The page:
Andrew Wilson, Sky News former chief foreign correspondent and now Sky News presenter came to Bournemouth University yesterday with Andrew Preston, reportage editor for the Mail on Sunday with international documentary makers for One World Media Day.
The day was funded by the UKaid from the Department for International Development, and provided students with interactive sessions on international journalism and film making.
Audiences were captivated by Andrew Wilsons’ energetic presenting manner perforated with clips of his terrifying role as chief foreign correspondent; footage from the back seat of a jeep in Russia with bullets threateningly piercing and pounding the windscreen, a fully loaded tank rapidly gaining speed behind him as Wilson gives a very calm piece to camera, and being forced to report cheek to floor mid gunfire in Libya.
Although Wilson was clear to mention that international reporting was carried out at a high cost financially and personally, as sadly he has lost many colleagues in his line of work.
He praised the practical training of BU’s Multi-Media Journalism degree:
“If you have as much exposure as possible, to the work and other people, the equipment that you need, journalism is about decisions, and the more practice you have to make decisions where no one is going to jump on you for making the wrong ones the better.”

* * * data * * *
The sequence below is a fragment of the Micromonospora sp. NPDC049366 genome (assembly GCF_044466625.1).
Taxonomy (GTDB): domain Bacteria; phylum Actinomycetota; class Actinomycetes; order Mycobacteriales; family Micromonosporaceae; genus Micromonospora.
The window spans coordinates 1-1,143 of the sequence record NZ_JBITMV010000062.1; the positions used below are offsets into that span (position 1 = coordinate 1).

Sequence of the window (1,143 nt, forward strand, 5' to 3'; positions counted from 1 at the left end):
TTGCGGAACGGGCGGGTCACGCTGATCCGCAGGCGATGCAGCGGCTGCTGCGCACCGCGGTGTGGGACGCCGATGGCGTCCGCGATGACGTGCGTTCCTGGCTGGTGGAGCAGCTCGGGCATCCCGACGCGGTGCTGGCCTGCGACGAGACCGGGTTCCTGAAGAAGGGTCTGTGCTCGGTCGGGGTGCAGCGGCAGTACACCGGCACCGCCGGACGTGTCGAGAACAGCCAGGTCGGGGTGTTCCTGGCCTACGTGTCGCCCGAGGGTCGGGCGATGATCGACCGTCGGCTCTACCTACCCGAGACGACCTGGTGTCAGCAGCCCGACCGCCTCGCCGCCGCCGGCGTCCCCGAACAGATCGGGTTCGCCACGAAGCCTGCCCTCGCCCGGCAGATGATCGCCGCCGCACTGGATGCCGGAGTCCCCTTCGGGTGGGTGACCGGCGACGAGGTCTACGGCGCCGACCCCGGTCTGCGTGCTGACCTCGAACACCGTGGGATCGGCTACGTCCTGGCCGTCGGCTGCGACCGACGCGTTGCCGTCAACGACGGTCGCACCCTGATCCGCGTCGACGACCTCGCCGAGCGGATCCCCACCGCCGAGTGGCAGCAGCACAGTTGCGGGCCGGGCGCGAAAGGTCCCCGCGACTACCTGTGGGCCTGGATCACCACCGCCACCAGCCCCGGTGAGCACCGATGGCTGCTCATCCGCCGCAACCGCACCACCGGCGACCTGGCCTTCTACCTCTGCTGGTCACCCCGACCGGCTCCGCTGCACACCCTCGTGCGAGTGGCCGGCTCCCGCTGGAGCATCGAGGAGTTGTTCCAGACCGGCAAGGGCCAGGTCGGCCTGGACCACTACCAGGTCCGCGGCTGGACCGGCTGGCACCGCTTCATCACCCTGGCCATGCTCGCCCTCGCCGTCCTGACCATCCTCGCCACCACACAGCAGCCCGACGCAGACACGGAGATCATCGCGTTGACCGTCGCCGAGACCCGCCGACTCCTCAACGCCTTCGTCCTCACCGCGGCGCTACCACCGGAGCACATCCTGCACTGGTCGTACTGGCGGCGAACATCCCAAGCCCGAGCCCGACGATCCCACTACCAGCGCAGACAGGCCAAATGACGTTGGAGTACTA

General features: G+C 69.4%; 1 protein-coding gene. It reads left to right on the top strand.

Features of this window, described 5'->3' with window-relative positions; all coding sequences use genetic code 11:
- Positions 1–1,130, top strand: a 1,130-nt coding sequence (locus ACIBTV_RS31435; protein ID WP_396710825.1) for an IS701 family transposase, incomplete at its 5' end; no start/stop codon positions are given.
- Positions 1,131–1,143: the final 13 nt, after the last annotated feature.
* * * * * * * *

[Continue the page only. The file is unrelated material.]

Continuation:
Wilson also said that landing a job as an international reporter is not just about your writing skills but luck, being able to work well in a team and by yourself, good character and determination. And of course the importance of ‘sitting on the fence’, providing absolutely impartial reportage, especially when dealing with international stories.
Andrew Preston, reportage editor of Live magazine, spoke to students about pitching techniques; to literally ‘inhale’ every type of media, always have a narrative in mind, know the outlet your pitching to and have strong pictures.
In response to being asked if he commissions pitches from students:
“You do bare it in mind but it does depend on the quality of work and the pitch, be confident and as students you’ve got to try everything and write in every style until you find the style you work in best, certainly try as you cannot get more work until you do.”
Preston advised that an email approach was best, introducing yourself, explaining the pitch and why you have access to an aspect of a story and not to forget your phone number, as he said too many people do.
Documentary film makers Kate O’Driscoll and Tim Short spoke about the challenges of getting programmes and documentaries on an international subject commissioned, how to make it relevant to UK audiences, and gave useful tips such as offer to make a video for the hotels website in exchange for a free stay.